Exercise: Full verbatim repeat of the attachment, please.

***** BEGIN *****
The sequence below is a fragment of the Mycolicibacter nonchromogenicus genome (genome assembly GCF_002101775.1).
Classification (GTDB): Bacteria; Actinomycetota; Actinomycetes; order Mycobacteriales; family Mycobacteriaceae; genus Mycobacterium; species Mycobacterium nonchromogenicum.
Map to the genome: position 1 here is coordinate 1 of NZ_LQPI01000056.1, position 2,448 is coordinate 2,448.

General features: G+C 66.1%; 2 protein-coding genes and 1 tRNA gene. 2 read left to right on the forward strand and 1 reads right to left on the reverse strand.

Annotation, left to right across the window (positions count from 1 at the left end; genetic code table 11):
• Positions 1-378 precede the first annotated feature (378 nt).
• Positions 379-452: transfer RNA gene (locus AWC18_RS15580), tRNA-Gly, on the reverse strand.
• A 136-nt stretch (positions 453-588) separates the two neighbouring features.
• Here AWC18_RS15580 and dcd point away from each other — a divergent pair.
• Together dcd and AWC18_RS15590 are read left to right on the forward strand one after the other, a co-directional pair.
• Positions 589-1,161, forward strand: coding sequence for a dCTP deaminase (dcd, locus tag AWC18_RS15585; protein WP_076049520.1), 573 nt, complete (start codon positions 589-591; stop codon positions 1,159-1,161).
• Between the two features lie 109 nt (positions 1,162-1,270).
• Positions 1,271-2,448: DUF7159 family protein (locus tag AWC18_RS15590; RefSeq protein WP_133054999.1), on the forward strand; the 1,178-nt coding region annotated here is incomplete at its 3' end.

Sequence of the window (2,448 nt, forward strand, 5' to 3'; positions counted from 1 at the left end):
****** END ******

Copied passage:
The sequence below is a fragment of the Mycolicibacter nonchromogenicus genome (genome assembly GCF_002101775.1).
Classification (GTDB): Bacteria; Actinomycetota; Actinomycetes; order Mycobacteriales; family Mycobacteriaceae; genus Mycobacterium; species Mycobacterium nonchromogenicum.
Map to the genome: position 1 here is coordinate 1 of NZ_LQPI01000056.1, position 2,448 is coordinate 2,448.

General features: G+C 66.1%; 2 protein-coding genes and 1 tRNA gene. 2 read left to right on the forward strand and 1 reads right to left on the reverse strand.

Annotation, left to right across the window (positions count from 1 at the left end; genetic code table 11):
• Positions 1-378 precede the first annotated feature (378 nt).
• Positions 379-452: transfer RNA gene (locus AWC18_RS15580), tRNA-Gly, on the reverse strand.
• A 136-nt stretch (positions 453-588) separates the two neighbouring features.
• Here AWC18_RS15580 and dcd point away from each other — a divergent pair.
• Together dcd and AWC18_RS15590 are read left to right on the forward strand one after the other, a co-directional pair.
• Positions 589-1,161, forward strand: coding sequence for a dCTP deaminase (dcd, locus tag AWC18_RS15585; protein WP_076049520.1), 573 nt, complete (start codon positions 589-591; stop codon positions 1,159-1,161).
• Between the two features lie 109 nt (positions 1,162-1,270).
• Positions 1,271-2,448: DUF7159 family protein (locus tag AWC18_RS15590; RefSeq protein WP_133054999.1), on the forward strand; the 1,178-nt coding region annotated here is incomplete at its 3' end.

Sequence of the window (2,448 nt, forward strand, 5' to 3'; positions counted from 1 at the left end):